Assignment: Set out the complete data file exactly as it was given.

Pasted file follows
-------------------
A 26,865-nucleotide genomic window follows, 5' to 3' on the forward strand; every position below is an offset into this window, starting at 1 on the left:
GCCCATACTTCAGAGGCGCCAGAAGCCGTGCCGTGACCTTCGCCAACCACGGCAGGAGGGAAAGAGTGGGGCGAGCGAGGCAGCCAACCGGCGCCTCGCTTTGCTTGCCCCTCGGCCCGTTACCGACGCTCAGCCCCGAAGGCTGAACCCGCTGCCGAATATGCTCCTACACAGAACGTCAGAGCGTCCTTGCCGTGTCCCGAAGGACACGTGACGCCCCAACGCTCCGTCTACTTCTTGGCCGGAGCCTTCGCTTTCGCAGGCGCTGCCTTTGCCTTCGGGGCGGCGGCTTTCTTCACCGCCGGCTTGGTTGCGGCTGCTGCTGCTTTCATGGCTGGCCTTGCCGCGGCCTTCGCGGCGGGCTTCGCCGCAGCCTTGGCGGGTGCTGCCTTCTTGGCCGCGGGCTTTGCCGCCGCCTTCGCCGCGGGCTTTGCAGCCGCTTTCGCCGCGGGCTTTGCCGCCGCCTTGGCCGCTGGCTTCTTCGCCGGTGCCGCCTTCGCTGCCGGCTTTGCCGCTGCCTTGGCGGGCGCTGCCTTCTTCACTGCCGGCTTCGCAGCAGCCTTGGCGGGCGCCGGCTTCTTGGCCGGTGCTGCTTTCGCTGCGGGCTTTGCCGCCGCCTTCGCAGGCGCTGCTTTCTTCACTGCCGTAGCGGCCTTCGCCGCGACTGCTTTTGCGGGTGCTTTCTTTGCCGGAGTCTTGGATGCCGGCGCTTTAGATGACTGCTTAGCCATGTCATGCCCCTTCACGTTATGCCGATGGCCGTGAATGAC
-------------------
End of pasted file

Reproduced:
A 26,865-nucleotide genomic window follows, 5' to 3' on the forward strand; every position below is an offset into this window, starting at 1 on the left:
GCCCATACTTCAGAGGCGCCAGAAGCCGTGCCGTGACCTTCGCCAACCACGGCAGGAGGGAAAGAGTGGGGCGAGCGAGGCAGCCAACCGGCGCCTCGCTTTGCTTGCCCCTCGGCCCGTTACCGACGCTCAGCCCCGAAGGCTGAACCCGCTGCCGAATATGCTCCTACACAGAACGTCAGAGCGTCCTTGCCGTGTCCCGAAGGACACGTGACGCCCCAACGCTCCGTCTACTTCTTGGCCGGAGCCTTCGCTTTCGCAGGCGCTGCCTTTGCCTTCGGGGCGGCGGCTTTCTTCACCGCCGGCTTGGTTGCGGCTGCTGCTGCTTTCATGGCTGGCCTTGCCGCGGCCTTCGCGGCGGGCTTCGCCGCAGCCTTGGCGGGTGCTGCCTTCTTGGCCGCGGGCTTTGCCGCCGCCTTCGCCGCGGGCTTTGCAGCCGCTTTCGCCGCGGGCTTTGCCGCCGCCTTGGCCGCTGGCTTCTTCGCCGGTGCCGCCTTCGCTGCCGGCTTTGCCGCTGCCTTGGCGGGCGCTGCCTTCTTCACTGCCGGCTTCGCAGCAGCCTTGGCGGGCGCCGGCTTCTTGGCCGGTGCTGCTTTCGCTGCGGGCTTTGCCGCCGCCTTCGCAGGCGCTGCTTTCTTCACTGCCGTAGCGGCCTTCGCCGCGACTGCTTTTGCGGGTGCTTTCTTTGCCGGAGTCTTGGATGCCGGCGCTTTAGATGACTGCTTAGCCATGTCATGCCCCTTCACGTTATGCCGATGGCCGTGAATGAC